Jury Finds Scott Warren's Aid to Migrants Wasn't a Crime | Phoenix New Times


Jury Finds Scott Warren's Aid to Migrants Wasn't a Crime

"The government failed in its attempt to criminalize basic human kindness," Warren said.
Scott Warren, 37, after his acquittal on November 20.
Scott Warren, 37, after his acquittal on November 20. Hannah Critchfield
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Scott Warren, humanitarian aid worker and No More Deaths volunteer, has been found not guilty of harboring charges in his high-profile case against the federal government.

The government's case against Warren for aiding asylum seekers and border crossers in Arizona had drawn international attention, especially after Warren's first trial ended in a hung jury on June 11, testing the limits of United States citizens' ability to help to migrants under the Trump administration. The geography teacher could have served 20 years in prison if convicted.

"The government failed in its attempt to criminalize basic human kindness," Scott Warren said in his speech to supporters outside the U.S. District Court after the trial's conclusion on November 20. He thanked his lawyers, Gregory Kuykendall and Amy Knight, who stood with him during the address.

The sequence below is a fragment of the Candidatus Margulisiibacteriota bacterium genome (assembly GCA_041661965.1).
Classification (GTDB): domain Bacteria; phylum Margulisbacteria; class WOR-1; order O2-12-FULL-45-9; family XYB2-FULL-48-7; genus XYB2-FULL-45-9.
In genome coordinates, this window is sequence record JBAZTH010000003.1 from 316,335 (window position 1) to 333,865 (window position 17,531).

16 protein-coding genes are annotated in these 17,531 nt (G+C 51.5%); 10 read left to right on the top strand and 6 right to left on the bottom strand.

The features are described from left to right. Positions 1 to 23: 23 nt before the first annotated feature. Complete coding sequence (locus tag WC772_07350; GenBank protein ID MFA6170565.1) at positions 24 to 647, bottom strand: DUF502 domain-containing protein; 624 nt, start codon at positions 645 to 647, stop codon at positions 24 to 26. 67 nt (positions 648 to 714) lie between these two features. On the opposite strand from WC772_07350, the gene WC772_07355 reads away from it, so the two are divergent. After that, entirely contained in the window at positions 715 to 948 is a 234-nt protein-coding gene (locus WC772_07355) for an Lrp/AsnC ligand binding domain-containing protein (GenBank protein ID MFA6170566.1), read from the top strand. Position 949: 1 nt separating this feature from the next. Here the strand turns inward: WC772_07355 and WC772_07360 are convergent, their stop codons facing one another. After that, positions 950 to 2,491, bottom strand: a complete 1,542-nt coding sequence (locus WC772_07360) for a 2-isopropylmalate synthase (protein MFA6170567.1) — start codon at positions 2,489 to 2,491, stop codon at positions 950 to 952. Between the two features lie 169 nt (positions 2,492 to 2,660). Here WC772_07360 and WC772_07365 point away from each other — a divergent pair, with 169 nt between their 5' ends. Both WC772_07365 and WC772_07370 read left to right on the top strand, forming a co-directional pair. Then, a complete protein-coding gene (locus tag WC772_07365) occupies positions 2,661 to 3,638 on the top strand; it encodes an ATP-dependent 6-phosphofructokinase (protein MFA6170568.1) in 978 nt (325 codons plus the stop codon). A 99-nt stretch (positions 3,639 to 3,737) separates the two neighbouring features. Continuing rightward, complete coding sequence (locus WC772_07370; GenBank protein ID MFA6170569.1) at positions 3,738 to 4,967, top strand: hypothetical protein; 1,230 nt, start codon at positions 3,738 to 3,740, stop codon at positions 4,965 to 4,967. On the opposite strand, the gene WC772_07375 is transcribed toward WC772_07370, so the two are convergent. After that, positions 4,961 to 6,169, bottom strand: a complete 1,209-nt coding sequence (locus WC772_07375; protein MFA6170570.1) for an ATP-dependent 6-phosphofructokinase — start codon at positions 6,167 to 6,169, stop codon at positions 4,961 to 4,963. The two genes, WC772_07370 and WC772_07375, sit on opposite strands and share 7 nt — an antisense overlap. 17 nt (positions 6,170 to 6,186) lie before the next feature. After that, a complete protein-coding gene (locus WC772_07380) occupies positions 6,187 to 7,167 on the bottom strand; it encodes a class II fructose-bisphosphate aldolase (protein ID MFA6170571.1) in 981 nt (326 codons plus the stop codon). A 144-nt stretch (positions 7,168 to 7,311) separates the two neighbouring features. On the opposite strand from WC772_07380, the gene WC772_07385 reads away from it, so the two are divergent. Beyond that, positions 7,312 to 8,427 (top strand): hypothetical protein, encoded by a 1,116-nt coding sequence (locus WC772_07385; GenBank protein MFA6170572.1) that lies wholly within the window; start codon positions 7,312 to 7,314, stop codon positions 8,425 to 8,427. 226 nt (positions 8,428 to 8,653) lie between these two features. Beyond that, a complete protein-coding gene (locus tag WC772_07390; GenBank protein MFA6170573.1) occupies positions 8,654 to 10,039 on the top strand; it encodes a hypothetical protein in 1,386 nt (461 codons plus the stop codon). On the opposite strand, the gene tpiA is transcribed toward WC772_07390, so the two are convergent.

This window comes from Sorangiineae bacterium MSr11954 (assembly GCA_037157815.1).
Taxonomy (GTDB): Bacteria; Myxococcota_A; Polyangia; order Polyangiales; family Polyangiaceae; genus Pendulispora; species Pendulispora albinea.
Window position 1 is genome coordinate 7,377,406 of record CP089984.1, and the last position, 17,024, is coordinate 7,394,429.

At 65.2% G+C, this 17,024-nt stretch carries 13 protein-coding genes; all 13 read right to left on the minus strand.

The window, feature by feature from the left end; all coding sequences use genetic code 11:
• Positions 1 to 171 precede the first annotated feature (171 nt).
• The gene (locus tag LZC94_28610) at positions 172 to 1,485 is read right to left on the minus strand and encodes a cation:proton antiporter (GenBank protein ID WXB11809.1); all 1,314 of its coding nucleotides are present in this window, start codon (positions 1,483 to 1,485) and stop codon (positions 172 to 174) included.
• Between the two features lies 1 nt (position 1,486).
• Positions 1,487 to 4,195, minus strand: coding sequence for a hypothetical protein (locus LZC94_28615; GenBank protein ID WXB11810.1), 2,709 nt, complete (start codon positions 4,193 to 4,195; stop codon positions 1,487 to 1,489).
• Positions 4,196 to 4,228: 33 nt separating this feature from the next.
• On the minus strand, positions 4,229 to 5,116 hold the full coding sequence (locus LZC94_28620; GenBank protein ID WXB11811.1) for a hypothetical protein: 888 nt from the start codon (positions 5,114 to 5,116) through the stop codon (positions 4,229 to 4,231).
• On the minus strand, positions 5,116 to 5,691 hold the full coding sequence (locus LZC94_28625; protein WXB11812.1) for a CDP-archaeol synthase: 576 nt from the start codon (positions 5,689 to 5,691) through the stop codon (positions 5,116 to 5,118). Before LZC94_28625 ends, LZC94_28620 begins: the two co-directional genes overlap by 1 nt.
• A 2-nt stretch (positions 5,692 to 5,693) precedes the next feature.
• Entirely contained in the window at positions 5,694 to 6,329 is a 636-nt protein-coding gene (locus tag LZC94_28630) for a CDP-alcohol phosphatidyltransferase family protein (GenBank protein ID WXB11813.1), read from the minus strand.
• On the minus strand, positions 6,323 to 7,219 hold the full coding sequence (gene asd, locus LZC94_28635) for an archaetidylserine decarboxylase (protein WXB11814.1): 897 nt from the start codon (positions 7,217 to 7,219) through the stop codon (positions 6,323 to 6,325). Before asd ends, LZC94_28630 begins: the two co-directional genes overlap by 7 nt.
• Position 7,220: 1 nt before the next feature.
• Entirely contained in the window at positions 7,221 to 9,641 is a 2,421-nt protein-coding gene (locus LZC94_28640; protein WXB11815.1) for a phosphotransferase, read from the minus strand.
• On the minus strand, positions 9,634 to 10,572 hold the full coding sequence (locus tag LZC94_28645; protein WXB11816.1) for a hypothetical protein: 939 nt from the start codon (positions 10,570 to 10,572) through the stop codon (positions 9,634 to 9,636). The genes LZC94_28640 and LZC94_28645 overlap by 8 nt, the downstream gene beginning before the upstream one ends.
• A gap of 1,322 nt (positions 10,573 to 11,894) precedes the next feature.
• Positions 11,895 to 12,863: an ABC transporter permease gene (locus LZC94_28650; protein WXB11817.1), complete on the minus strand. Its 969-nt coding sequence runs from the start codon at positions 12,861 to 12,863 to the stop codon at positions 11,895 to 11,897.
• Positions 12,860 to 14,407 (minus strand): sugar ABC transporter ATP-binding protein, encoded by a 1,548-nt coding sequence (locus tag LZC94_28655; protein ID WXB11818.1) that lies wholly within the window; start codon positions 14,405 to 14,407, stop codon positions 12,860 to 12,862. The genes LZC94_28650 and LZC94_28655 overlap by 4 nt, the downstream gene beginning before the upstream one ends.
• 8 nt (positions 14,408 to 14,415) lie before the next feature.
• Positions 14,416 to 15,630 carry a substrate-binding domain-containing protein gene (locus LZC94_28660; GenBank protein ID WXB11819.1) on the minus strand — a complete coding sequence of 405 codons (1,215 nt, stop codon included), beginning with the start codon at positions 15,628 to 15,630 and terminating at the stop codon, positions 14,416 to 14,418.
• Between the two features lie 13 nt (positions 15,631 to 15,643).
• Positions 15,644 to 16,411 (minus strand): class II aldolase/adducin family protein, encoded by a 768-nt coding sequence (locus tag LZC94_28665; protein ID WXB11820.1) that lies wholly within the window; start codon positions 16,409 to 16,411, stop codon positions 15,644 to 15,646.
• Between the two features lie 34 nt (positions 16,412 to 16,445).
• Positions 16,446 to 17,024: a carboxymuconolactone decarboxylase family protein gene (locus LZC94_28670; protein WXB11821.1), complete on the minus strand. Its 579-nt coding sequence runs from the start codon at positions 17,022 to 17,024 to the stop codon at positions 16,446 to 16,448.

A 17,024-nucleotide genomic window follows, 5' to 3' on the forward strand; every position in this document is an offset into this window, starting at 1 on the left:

Volunteers from the nonprofit No More Deaths group who had not been at the trial flocked to the courthouse, where Warren later made his post-trial statement. 

"I was standing in Sprouts when I got the text and found out," one volunteer said in passing, bike in hand and fringe bangs peeking out of her helmet, as a group of about 10 volunteers hustled across the street to the scene. "I'm still in shock they decided so quickly," the volunteer said.

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Scott Warren
Hannah Critchfield
The jury came to its decision to acquit Warren in less than two hours — a relatively short amount of time for jury deliberation, and a symbolic blow to federal prosecutors for the U.S. government.

The charges stemmed from Warren's arrest by U.S. Border Patrol agents in Ajo, Arizona, in January 2018, after he helped provide food, water, and lodging to two undocumented immigrants that authorities said entered the country illegally.

Prosecutors said Warren deliberately attempted to hide the two men, who were from El Salvador and Honduras, from law enforcement for several days. Warren and his defense have consistently said he was providing needed aid to the men, screening them for illnesses, providing them with sustenance, and following No More Deaths protocol.

Warren's litigation over the last year and a half turned into a courtroom saga, with prosecutors first accusing the aid worker of conspiracy with migrant activist Irineo Mujica, who they never requested testify, then motioning to seek a retrial after an 8-4 hung jury, and then eventually succeeding in barring conversations about Donald Trump or his administration during the second trial.